We’ve all promoted people into management positions and then asked ourselves later, “What were we thinking? How do we promote someone to become a manager and not regret it? Read on.

In a lot of cases, those promotions happened for two really bad but all too common reasons:

1. It Was Their Turn

Have you ever promoted the person who’d been there the longest because, well, it just seemed like it should be their turn? Promoting that person seemed easier in the moment than looking for a new and better qualified candidate. Now, your chosen person is a manager, and they’re no more ready to be a manager than they were before you handed them the keys. When you talk to them, you know they still don’t get it. The title and the office didn’t magically make them ready to lead.

2. They Knew the Department

The department, the team, the project—your person knew how to do the work. If they did a great job completing the tasks, they should have no problem being in charge of the other people completing the tasks, right? Except when the time came that the job changed, and your chosen person couldn’t pivot and demonstrate true leadership. You realized that the person knew one department but didn’t have the managerial skills to move anywhere else...ever.

The Price You Pay

We all remember Gallup’s research from just a few years ago which told us that only 30 percent of workers felt engaged with their jobs. Gallup also estimated that managerial performance counts for 70 percent of that variance across business units, so they took a closer look at the state of the American manager.

Their findings were eye-opening: Only 1 in 10 workers has a natural, innate aptitude for management. In other words, not everyone should get a turn, because most people don’t have the talent.

Companies that choose talented managers end up doubling employee engagement, and they achieve 147 percent higher earnings per share than their competitors. Let’s put that another way: when you’re promoting people who don’t have management talent, you’re choosing to set your EPS at only 68 percent of what it could be.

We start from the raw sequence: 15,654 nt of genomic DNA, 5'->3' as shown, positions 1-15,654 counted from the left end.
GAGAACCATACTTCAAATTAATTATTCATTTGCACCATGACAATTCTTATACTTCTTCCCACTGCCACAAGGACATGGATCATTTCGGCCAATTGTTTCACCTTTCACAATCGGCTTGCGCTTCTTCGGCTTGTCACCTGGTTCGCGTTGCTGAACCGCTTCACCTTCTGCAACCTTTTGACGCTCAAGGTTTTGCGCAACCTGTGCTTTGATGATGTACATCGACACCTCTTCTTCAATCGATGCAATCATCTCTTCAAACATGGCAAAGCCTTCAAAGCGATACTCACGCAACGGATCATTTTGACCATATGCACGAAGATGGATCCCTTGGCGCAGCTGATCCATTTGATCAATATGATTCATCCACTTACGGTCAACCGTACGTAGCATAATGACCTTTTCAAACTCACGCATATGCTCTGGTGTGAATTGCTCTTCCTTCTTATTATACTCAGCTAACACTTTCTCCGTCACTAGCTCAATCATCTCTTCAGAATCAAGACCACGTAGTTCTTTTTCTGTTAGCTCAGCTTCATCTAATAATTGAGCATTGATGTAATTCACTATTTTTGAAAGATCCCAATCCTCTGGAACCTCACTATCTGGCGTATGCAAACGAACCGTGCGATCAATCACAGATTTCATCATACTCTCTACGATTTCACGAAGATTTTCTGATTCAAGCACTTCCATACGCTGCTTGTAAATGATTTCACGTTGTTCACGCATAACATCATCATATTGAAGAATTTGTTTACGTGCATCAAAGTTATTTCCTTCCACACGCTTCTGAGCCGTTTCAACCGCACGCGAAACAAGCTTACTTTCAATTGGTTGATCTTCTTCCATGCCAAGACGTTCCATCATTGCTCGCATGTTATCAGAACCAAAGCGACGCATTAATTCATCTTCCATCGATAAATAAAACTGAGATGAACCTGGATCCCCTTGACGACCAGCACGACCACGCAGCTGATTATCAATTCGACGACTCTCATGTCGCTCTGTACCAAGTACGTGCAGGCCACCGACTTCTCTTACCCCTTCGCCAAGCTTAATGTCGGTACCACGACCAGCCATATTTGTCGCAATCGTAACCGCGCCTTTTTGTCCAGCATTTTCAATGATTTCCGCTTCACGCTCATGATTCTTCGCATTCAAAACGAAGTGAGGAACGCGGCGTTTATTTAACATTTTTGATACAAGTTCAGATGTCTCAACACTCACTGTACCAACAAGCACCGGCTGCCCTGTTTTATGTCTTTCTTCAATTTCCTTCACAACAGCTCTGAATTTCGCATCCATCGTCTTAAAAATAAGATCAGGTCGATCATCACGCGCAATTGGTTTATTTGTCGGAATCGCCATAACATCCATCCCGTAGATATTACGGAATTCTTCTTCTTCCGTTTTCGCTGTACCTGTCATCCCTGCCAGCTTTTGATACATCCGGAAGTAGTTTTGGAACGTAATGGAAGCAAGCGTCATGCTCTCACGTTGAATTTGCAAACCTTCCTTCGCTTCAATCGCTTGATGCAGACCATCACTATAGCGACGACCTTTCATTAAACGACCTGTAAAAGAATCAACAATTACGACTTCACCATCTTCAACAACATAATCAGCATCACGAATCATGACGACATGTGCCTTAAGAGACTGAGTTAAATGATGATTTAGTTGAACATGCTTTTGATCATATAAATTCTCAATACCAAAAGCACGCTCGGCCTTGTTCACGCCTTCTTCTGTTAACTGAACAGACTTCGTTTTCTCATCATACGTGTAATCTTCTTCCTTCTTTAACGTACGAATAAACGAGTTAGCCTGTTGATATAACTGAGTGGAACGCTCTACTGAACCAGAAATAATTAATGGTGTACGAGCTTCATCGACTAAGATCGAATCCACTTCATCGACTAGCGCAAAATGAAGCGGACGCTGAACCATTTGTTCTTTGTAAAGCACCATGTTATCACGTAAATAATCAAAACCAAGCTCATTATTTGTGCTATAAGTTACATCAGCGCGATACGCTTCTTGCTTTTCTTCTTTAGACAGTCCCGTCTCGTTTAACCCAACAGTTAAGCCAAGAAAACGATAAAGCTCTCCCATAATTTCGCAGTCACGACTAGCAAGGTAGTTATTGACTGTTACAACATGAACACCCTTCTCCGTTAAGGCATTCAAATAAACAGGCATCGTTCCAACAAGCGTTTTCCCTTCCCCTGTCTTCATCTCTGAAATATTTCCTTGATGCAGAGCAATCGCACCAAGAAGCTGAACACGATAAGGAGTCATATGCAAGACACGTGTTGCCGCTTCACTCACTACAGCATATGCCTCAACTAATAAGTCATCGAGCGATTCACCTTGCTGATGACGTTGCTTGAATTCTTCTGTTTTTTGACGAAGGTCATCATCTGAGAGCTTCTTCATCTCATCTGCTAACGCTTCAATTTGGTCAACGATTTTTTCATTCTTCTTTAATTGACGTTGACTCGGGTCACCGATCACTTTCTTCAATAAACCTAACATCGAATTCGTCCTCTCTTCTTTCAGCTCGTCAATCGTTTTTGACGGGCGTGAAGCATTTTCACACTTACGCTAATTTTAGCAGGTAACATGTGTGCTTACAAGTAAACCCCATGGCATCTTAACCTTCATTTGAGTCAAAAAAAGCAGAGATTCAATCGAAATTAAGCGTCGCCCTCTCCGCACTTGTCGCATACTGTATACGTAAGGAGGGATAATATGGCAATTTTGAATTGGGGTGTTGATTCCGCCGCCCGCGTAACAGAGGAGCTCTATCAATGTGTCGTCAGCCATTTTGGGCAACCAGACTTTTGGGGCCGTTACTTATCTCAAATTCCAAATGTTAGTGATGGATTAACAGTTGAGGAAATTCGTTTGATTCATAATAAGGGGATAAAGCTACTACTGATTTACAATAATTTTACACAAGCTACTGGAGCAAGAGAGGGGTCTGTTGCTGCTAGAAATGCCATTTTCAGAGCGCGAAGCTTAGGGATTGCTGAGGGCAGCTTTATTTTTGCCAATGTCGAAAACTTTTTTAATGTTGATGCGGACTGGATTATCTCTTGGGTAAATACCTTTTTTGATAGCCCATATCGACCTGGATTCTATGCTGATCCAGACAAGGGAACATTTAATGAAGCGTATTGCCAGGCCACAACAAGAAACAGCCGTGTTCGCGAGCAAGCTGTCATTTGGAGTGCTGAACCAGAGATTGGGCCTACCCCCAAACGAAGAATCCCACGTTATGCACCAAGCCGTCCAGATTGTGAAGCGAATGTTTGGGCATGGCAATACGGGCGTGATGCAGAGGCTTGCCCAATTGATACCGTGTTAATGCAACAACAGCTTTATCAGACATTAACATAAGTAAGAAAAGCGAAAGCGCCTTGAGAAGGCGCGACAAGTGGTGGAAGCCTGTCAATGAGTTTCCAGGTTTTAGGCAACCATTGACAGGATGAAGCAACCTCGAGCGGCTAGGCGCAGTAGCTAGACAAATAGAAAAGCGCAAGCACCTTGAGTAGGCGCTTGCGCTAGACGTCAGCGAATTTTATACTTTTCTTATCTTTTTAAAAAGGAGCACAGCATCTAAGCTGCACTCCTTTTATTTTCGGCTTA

Gallup found that talented managers have five primary characteristics:

  • They build strong relationships. Talented people can build relationships that allow for honesty, transparency, and even open conflict.
  • They create cultures of real accountability. Talented managers celebrate achievements, but they don’t shirk the tough conversations.
  • They motivate people. Managers with talent have a compelling vision, and they know how to sell it.
  • They’re assertive. They have the drive—and the inner value system—to push through resistance and to make themselves heard in the crowd.
  • They’re decisive. Talented managers know when to decide and when to ask for input, and they don’t let office politics cloud their judgment.

The Good News

Gallup also predicts that for every 10 workers, one of which has strong managerial talent, two more have the potential to succeed as managers. When you invest in training and coaching tools, you’ll get real ROI by targeting these workers who have what Gallup calls “functional management talent.??? In other words, they have most of the qualities, but they might need some coaching in one area.

Make a vow today—no more promoting someone because it’s their turn, and no more promoting someone just because they know the department better than other people. Identify people who have what it takes to lead, and start nurturing them before the position comes open.

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